But nonetheless, all of that process takes time and money, and it all happened in the quarter, in addition to the mobilization of the sixth and seventh rig. And currently we are mobilizing from the fourth, our eighth and final rig, as part of this contract, and it is heading the location as we speak and we will be rigging up and we anticipate a smoother process there for that rig.

We had similar types of issues in Appalachian part within our control, but was not in our control, but we moved our fourth and fifth rig to the Appalachia, one left at the end January 1, one beginning of February and we are met with a historically tough winter lots of snow delay, truck was stopped and we are our incurring labor cost during that time and we delayed in making more complicated to rig up the rig as well as into those condition. And it affected our other three existing rig with respect to their rig moves and activity.

In addition, there just like in Columbia, those two rig not only did the normal rig up in adverse weather conditions but they rigs up on skidding systems for the first time. But we now have those two rig with skidding systems and the start-up cost where a little higher on those initial job there as well as in Columbia.

So that’s kind of the bad news. the good news is a lot of that’s been done and so when you look in fact at Columbia as I mentioned it will improve by the third quarter, we will have seven of the eight rig with other walking or skidding systems and we will be doing the eighth rig in the fourth quarter. But that will be largely behind us and what that means for is that in the future, these rig will be on pad type and the mobilization will be shorter and therefore you will have less risk of all the things that occurred during mobilization, lighting on trucks and complicated write-downs or rig moves and potential weather but anyway so they will be working on pad side and we will see the revenue they shift substantially more towards they work revenue day than mobilization revenue day.

So that’s going to be a big benefit as we move into the future. Same kind of process in Marcellus Shale as I mentioned the two rig we just shift up there are on skidding systems. We’re anticipating putting two more skidding systems on probably in the third quarter. So four of the five rigs entering into next winner will have skidding systems, which will increase the efficiency there and we have a six rig in Houston, don’t yet have a contract firmed up for it but that rig will be rigged up with a skidding system as well. So these things we will add a lot of improved economics for all of the related rigs in the future.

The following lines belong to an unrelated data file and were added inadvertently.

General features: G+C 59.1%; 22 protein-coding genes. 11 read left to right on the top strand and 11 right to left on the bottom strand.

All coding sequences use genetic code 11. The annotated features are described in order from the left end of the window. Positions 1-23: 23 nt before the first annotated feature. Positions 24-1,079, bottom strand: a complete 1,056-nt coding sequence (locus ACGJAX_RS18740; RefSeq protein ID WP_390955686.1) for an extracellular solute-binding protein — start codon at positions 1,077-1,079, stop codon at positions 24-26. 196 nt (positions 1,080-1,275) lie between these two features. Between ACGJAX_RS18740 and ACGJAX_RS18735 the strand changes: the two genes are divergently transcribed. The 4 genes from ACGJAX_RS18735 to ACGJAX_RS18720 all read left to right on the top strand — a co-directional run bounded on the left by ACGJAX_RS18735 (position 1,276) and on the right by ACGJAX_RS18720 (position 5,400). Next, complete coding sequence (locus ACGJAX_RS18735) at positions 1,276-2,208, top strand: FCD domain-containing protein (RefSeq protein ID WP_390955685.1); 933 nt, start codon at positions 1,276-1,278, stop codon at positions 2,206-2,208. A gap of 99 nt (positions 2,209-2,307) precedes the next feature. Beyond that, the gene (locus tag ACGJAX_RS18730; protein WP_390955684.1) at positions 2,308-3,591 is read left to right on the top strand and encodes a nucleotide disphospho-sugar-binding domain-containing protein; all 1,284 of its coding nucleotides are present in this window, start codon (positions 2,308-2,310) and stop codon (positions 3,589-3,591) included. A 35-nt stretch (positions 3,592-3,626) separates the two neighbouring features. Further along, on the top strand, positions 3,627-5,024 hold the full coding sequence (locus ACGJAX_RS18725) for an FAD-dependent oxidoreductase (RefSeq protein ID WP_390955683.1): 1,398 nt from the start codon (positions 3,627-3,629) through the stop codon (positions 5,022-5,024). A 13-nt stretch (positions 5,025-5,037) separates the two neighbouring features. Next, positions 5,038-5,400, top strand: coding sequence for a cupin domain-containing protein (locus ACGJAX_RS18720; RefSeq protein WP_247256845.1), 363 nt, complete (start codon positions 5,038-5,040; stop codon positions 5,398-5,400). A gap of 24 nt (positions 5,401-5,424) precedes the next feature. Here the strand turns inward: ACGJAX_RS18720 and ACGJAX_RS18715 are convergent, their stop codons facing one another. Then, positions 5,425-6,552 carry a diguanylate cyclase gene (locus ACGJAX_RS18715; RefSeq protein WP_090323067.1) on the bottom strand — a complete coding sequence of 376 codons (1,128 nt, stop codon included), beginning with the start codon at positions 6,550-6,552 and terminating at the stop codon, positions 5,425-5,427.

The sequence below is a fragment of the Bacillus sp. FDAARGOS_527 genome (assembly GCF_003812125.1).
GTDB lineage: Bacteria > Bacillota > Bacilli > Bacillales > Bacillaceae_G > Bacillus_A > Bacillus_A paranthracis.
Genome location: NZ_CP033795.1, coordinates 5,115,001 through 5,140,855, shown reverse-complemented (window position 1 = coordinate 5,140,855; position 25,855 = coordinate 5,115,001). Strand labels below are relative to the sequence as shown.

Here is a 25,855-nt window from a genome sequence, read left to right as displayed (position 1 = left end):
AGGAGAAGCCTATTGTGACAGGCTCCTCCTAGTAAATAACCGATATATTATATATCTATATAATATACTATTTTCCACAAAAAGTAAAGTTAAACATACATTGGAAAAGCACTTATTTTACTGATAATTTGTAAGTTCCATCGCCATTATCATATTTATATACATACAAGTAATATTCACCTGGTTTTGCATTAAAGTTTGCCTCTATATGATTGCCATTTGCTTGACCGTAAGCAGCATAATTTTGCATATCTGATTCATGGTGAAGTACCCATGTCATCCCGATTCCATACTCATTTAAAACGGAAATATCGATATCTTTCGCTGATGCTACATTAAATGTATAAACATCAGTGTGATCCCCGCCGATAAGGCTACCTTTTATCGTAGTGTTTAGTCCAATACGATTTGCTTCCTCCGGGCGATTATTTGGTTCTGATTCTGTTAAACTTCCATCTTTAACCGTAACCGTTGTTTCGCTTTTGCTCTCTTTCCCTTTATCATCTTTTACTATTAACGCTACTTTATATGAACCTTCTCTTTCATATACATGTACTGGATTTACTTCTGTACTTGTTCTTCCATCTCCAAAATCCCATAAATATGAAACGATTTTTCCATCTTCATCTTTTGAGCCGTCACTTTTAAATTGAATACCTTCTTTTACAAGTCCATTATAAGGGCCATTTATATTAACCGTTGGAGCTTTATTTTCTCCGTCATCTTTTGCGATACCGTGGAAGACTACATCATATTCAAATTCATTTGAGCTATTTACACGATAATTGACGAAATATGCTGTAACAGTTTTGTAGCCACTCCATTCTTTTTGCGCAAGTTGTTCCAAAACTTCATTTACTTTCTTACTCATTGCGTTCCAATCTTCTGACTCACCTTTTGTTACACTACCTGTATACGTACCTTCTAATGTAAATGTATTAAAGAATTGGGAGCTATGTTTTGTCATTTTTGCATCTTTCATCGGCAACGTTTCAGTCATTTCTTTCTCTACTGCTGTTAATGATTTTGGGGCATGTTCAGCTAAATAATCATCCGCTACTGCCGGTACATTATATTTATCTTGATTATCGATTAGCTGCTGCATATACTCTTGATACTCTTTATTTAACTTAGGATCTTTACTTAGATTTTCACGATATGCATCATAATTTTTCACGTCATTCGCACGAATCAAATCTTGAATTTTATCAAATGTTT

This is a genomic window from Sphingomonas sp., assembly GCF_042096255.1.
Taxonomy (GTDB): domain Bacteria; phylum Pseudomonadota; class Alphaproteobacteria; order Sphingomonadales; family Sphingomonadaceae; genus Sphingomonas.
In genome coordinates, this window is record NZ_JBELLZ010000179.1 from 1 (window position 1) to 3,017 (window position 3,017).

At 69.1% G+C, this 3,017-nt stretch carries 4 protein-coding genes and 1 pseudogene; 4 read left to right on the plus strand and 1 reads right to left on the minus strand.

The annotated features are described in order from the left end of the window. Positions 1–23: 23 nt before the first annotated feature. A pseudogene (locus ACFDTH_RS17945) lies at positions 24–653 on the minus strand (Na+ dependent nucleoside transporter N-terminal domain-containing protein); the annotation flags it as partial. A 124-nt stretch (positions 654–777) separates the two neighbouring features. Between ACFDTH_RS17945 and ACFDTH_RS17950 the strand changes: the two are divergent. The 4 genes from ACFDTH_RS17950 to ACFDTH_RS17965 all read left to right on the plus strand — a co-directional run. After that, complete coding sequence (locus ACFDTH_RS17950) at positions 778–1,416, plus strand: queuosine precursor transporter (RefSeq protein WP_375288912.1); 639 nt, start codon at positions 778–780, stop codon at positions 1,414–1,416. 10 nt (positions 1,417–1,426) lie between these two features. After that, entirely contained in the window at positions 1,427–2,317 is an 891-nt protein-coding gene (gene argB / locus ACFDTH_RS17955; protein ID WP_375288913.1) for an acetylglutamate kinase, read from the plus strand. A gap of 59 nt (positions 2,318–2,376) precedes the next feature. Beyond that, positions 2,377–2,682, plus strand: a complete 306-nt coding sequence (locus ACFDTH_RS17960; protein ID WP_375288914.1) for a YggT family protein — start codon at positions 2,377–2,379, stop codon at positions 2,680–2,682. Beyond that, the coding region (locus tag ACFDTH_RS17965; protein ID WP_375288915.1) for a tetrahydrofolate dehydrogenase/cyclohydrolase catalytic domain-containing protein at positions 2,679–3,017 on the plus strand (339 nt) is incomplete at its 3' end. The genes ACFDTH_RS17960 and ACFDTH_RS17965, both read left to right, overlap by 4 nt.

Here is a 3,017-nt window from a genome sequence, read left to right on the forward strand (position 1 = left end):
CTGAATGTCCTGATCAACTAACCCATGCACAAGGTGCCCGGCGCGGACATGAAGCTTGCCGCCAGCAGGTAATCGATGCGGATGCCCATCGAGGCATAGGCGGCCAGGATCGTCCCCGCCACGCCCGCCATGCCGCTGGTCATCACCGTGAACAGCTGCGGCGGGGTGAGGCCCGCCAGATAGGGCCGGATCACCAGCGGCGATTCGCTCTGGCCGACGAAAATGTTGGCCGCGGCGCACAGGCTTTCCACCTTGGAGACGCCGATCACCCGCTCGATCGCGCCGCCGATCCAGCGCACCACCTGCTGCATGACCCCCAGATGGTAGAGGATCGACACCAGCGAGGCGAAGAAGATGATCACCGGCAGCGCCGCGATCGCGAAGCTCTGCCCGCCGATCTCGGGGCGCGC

Besides the skidding systems that I talked about during the quarter, we also added four top drive, five are on rough mix, three pairs of 1600-horsepower mud pumps that’s a total of six rigs – six plus there and three pairs of 1300-horsepower mud pump. So that’s a total of 12 mud pumps that we will upgrade fixed rig for the shale activity.

So when you set back and look at what we’ve done over the past four quarters. We have installed a total of 15 top drives, 10 pairs of higher hydraulic horsepower mud pump and nine walking or skidding systems on our rig. So it’s a very substantial transformation of the fleet to make them more efficient rig in shale plays.

With respect to top drives specifically today, we have 26 rigs with top drives at 37% of fleet and we will install two more top drive this month and we have fix more on quarter. So by the third quarter, we will have 34% or 48% of our fleet offset as a top drive.

As you might imagine for me discussions are capital expenditures are front-end loaded for this year. We have spent committed to quite a bit of our 2010 capital budget in the early part of the year. That’s bad news, but the good news is it will increase our regularization and increase our day rates because all of these up rates correspond to substantially higher day rate.